Saturday, April 3, 2010

Lugging 50-Pound Bags Of Fertilizer Up A Hill: A Nevin Barich Blog Experience

My father-in-law Jim is a total handyman and outdoorsman. He can fish, he can build shelves, he knows how to stack things on the roof of your car and make sure it doesn't fall. You ever watch Survivor? Jim would be the guy who builds the shelter and everyone loves, but ultimately gets voted out because he's considered too strong and too likable.

I'm not handy in the slightest. I think I've used a hammer in my life exactly twice, don't own a wrench, and do nothing of the sort in my home outside of screwing in light bulbs.

It's one of my flaws as a man. Let's face it: Handyman-ness is sexy. You can be the fattest, dumbest slob alive, but if you can fix a car yourself, you're going to find some woman who will sleep with you. It's simple human psychology.

I cannot fix cars, nor do anything handy. So I've been forced to focus on other aspects of myself to exude sexiness. I should've made it easier on myself and either figured out how to build a birdhouse or learn how to play electric guitar.

As the son-in-law of a handyman and outdoorsman, it was only a matter of time before Jim asked me to help him out on some of these tasks and try to teach me a few things involving tools and sod. So it didn't surprise me when Jim recently asked me to assist him in his garden by helping him lift 50-pound bags of fertilizer up a hill that he would later use for planting.

Jim's garden really is a thing of beauty. His backyard goes up a hill about 20 feet, and over the years he's turned it from a dirt field into a wondrous sea of green grass, blooming flowers and fruit trees. But when I met up with him on an early Saturday morning to pick up the fertilizer at the school where he teaches, I soon realized that I was going to be doing more than lifting cow poo up a hill.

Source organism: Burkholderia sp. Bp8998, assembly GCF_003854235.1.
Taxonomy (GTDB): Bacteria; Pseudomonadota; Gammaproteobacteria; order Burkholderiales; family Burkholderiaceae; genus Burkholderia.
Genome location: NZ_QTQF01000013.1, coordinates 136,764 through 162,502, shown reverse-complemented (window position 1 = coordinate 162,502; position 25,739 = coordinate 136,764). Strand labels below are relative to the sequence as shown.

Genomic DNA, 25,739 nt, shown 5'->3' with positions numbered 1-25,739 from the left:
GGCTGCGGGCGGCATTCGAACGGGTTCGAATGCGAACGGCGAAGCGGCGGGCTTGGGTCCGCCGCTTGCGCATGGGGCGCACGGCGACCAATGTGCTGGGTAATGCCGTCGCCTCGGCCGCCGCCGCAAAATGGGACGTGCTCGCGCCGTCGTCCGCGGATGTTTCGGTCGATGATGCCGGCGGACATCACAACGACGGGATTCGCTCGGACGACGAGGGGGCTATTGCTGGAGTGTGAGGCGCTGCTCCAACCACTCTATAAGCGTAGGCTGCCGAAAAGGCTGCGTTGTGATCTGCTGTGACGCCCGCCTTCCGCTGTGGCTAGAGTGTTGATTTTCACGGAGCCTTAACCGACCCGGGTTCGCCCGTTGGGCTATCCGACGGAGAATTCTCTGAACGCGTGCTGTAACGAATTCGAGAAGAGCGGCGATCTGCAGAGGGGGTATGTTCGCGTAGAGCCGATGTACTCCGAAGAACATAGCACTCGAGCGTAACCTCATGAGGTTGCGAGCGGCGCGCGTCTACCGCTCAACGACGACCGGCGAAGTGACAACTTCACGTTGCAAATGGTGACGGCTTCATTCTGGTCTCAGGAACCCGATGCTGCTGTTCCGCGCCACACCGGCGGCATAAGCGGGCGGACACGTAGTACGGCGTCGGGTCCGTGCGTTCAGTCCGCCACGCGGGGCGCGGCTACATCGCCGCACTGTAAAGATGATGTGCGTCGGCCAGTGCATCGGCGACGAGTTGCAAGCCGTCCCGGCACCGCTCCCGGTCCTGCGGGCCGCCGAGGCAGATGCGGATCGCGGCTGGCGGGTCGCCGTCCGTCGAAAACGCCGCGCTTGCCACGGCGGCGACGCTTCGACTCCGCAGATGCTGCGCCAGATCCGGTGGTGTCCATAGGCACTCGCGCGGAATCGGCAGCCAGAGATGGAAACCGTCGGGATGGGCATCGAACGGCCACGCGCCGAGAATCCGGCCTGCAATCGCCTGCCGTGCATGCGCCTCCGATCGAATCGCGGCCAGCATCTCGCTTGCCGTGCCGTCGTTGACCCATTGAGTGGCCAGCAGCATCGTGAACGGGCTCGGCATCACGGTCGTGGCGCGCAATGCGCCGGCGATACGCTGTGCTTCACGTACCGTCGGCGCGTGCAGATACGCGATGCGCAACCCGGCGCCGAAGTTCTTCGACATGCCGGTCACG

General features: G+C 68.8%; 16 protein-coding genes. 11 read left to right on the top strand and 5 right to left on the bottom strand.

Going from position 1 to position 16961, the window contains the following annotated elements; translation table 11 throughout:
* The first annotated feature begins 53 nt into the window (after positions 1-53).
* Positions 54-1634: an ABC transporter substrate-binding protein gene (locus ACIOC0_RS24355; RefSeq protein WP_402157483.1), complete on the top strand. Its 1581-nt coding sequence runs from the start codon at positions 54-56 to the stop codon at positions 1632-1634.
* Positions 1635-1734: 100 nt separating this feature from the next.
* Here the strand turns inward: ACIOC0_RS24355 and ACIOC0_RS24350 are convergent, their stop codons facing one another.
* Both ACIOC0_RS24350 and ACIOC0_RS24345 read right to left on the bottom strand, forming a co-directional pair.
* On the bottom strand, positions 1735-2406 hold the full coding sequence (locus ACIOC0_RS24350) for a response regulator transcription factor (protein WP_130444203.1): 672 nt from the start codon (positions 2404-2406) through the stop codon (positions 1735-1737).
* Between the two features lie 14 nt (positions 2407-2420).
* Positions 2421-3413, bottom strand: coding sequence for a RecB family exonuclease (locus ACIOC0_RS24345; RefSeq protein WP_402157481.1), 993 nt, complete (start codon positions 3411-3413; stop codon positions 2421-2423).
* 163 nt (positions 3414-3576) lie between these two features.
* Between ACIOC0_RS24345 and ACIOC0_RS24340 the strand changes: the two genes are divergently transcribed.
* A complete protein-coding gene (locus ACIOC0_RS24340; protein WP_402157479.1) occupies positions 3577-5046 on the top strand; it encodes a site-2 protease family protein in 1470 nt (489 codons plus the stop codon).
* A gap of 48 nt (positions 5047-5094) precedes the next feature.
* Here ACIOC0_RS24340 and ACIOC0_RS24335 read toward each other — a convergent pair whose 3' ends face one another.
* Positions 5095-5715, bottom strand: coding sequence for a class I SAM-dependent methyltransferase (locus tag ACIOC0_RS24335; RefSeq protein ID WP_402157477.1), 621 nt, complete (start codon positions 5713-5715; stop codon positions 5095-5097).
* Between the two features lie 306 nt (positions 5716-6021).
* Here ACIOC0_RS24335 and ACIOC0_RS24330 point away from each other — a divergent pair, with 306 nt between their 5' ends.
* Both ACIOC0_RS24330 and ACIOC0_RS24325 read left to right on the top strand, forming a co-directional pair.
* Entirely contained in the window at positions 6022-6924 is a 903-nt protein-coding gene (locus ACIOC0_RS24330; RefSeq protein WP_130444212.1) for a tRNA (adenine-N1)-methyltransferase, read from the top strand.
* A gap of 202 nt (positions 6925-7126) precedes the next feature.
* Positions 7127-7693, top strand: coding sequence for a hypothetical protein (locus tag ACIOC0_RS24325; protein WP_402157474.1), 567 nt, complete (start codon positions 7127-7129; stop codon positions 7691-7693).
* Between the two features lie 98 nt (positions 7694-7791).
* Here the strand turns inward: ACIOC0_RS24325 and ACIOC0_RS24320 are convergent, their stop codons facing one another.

One of the things Jim teaches is wood shop. I never took a wood shop class. Actually, I don't even think my high school offered one. So when Jim took out his wood shop blades and drills, I was staring at things I had never used.

Unbeknownst to me, I was about to be given a lesson in cutting wood.

"I have a little project for you," Jim said.

The project was to make a little wood carving of the word "Mom" and give it to my mom for Mother's Day. This conjured up two thoughts in my head:

1) "What am I, 7?"

And 2) Jesus Christ, I'm gonna cut my fingers off using this blade."

Luckily, Jim has known me long enough to realize that blood loss was inevitable if I got near a blade for too long. So instead, he simply had me cut the wood for 3.5 seconds, during which he shouted "STOP AND LOOK WHAT YOU'RE DOING!!" (I was cutting the wood in the wrong spot), had me plug in an electric drill -- which I inadvertently turned on and almost killed us both -- and almost dropped a heavy buzz saw on my foot.

Like I said: I ain't handy.

Thankfully, the fertilizer lugging went much more smoothly. I was able to slug those things over my shoulder, I didn't fall down the hill, and save for squashing a bed of flowers when I dropped one of the bags of fertilizer in the wrong spot, I did well.

"Maybe soon, I'll have you come back and use the weeder," Jim said.

Then he looked at those squashed flowers.

And he sighed.

"Maybe not," he said.


And now for this week's:


I'm a little boy at heart. So when my 3-year old cousin Quinten came to town earlier this week, we had a little too much fun playing with his toys. Check out our YouTube videos here and here. :-)


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